And Teall echoed Hieftje’s sentiments that Smith’s skills and knowledge would be useful. Hieftje also suggested that the work going forward should not be thought of as a negotiation but rather a conversation.

Teall was appointed to the council’s mutually beneficial committee in summer of 2009 along with Carsten Hohnke and Leigh Greden, who represented Ward 3 at that time. Teall and Hohnke’s appointments to the council’s mutually beneficial committee at the May 17 meeting was thus their second time to be appointed to such a committee.

Not present at the discussion on Monday morning were any staff members from the city or the DDA.

Opening Discussion

The group spent the opening moments of the meeting reciting familiar facts – the term sheet produced by the working group had been acknowledged by both the city council and the DDA board as a basis for further discussions. As chair of the DDA board’s committee, Sandi Smith took the lead in reviewing the results of the recent retreat, which the board had held to discuss the term sheet.

Opening Discussion: Term Sheet

In bullet-point form, the key elements of the term sheet for discussion were these:

  • Parking Enforcement: DDA assumes responsibility for enforcement of parking rules.
  • Code Enforcement: DDA assumes responsibility for enforcement of other community standards codes (e.g., sign violations).
  • Services: DDA assumes responsibility for various services in the downtown.
  • Development: DDA assumes responsibility for development of city-owned downtown surface parking lots.

There were some additions to the term sheet at the DDA retreat, Smith reported. But with respect to the items already on the term sheet, she said, there was “not really stomach” to do code enforcement. If the DDA had no ability to establish the code, she said, the sentiment was that the DDA would be set up only to be “the bad guy” – not something the DDA was interested in doing. In addition, she said, she didn’t think there would be a lot of financial savings.

Opening Discussion: No Deals Already Cut

Russ Collins led off his contribution to the discussion by cheerfully saying that he would like to make “a posturing statement for the media and the citizens attending today.” Collins then stressed that the discussion was “an open dialogue” – there were preliminary discussions where the group had been exploring possibilities, but “no deals were cut.”

The idea that no deals had already been cut, Collins continued, was made clear from the fact that when the entire DDA board and the city council had looked at the term sheet, there had been some reaction among other members along the lines of “I don’t know if we want to do that.”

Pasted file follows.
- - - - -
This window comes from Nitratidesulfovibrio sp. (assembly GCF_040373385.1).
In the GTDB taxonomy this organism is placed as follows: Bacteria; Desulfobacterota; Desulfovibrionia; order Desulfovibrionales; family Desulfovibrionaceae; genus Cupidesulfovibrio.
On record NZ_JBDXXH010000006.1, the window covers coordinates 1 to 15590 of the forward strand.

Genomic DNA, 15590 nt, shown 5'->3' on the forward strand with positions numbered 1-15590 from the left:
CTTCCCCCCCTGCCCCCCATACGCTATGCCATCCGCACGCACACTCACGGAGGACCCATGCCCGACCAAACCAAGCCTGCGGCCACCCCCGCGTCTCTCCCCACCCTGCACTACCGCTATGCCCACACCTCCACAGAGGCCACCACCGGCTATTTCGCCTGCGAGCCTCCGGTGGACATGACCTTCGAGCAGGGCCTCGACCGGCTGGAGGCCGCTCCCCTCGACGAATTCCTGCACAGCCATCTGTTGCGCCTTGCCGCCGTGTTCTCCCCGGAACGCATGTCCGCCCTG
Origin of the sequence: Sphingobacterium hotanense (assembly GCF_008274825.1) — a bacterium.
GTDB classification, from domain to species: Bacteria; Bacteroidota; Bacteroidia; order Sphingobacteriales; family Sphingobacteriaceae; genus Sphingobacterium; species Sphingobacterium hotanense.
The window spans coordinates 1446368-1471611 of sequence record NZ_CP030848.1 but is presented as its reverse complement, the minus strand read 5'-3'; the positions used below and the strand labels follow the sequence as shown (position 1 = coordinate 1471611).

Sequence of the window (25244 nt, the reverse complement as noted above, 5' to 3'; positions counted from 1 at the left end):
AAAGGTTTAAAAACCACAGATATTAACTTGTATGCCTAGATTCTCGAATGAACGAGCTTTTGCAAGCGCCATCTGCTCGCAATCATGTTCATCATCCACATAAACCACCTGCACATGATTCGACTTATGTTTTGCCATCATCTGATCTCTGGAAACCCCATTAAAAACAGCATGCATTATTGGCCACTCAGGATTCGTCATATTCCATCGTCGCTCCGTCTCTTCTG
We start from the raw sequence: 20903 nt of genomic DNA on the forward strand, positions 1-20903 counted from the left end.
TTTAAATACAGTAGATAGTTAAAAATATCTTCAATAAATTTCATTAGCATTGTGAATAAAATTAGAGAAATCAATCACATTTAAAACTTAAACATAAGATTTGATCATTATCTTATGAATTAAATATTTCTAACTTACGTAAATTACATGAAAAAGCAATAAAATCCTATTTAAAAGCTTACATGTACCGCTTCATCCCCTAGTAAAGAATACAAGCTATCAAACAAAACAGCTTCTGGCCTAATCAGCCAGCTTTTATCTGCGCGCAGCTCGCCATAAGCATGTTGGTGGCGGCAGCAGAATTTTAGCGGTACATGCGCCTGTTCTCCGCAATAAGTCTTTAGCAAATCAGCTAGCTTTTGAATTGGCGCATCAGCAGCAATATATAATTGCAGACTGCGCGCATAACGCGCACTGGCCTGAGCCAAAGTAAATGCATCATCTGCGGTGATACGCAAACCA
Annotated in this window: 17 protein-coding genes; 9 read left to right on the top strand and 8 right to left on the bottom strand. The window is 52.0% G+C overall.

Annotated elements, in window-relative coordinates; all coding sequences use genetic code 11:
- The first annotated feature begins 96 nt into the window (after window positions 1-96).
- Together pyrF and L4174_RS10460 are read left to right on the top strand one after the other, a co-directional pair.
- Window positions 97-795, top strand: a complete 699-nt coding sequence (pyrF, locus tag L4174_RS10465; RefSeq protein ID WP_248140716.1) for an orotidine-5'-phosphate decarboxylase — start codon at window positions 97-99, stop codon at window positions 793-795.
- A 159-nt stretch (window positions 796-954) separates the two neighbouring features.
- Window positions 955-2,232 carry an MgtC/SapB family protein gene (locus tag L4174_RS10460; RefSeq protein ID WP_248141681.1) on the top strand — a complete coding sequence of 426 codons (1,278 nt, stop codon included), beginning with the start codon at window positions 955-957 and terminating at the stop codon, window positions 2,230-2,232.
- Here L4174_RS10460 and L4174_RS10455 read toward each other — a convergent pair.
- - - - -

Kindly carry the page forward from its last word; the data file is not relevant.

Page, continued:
Collins noted that they were just volunteers who were public servants who were trying to do the best job possible for the citizens. [Editor's note: While DDA board members like Collins are appointed and are not compensated financially for their work, city council members are elected and paid an annual salary of $15,913.]

Teall added to Collins’ “posturing statement” that she felt the term sheet was a “great framework” for the discussion.

Opening Discussion: Basic Premise Is that DDA Manages Parking

Hewitt noted that there were not a lot of additional items that came up during the retreat, and there was one item about which there was not a lot of interest in pursuing – code enforcement. He emphasized that something not explicitly discussed – perhaps because everyone just assumed it – was that the DDA would continue to be in charge of management and operations of the parking system throughout the city.

Consolidation of Parking Management, Enforcement

The two committees dove fairly straightaway into discussing the idea that parking enforcement could be added to the existing DDA responsibility of managing and operating the parking system.

Parking Consolidation: DDA Handles Parking

It should be a single entity that handles the management and the enforcement of parking, Hewitt said – that was the basic assumption underlying the idea that the DDA would assume responsibility for both. Teall asked if it meant that parking enforcement would be done throughout the city, not just downtown.